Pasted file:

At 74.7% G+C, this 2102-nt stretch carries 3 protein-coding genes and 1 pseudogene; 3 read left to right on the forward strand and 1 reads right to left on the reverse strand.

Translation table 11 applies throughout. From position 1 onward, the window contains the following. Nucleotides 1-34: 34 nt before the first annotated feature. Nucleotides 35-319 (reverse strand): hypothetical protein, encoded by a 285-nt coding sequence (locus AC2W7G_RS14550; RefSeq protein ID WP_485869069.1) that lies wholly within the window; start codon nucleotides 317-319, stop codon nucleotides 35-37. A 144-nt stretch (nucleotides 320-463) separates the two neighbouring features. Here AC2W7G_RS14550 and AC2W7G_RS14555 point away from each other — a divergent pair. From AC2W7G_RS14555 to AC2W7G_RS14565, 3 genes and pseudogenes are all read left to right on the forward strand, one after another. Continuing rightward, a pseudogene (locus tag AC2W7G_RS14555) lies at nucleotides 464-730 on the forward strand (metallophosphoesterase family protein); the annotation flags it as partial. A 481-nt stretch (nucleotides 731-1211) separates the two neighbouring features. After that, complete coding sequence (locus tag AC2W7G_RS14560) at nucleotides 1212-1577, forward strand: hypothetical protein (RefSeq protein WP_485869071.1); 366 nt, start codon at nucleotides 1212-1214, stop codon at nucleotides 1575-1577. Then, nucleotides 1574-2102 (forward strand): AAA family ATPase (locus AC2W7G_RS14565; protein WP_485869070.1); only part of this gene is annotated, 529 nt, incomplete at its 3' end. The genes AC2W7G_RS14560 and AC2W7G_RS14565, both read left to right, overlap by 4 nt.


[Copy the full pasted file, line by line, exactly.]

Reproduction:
At 74.7% G+C, this 2102-nt stretch carries 3 protein-coding genes and 1 pseudogene; 3 read left to right on the forward strand and 1 reads right to left on the reverse strand.

Translation table 11 applies throughout. From position 1 onward, the window contains the following. Nucleotides 1-34: 34 nt before the first annotated feature. Nucleotides 35-319 (reverse strand): hypothetical protein, encoded by a 285-nt coding sequence (locus AC2W7G_RS14550; RefSeq protein ID WP_485869069.1) that lies wholly within the window; start codon nucleotides 317-319, stop codon nucleotides 35-37. A 144-nt stretch (nucleotides 320-463) separates the two neighbouring features. Here AC2W7G_RS14550 and AC2W7G_RS14555 point away from each other — a divergent pair. From AC2W7G_RS14555 to AC2W7G_RS14565, 3 genes and pseudogenes are all read left to right on the forward strand, one after another. Continuing rightward, a pseudogene (locus tag AC2W7G_RS14555) lies at nucleotides 464-730 on the forward strand (metallophosphoesterase family protein); the annotation flags it as partial. A 481-nt stretch (nucleotides 731-1211) separates the two neighbouring features. After that, complete coding sequence (locus tag AC2W7G_RS14560) at nucleotides 1212-1577, forward strand: hypothetical protein (RefSeq protein WP_485869071.1); 366 nt, start codon at nucleotides 1212-1214, stop codon at nucleotides 1575-1577. Then, nucleotides 1574-2102 (forward strand): AAA family ATPase (locus AC2W7G_RS14565; protein WP_485869070.1); only part of this gene is annotated, 529 nt, incomplete at its 3' end. The genes AC2W7G_RS14560 and AC2W7G_RS14565, both read left to right, overlap by 4 nt.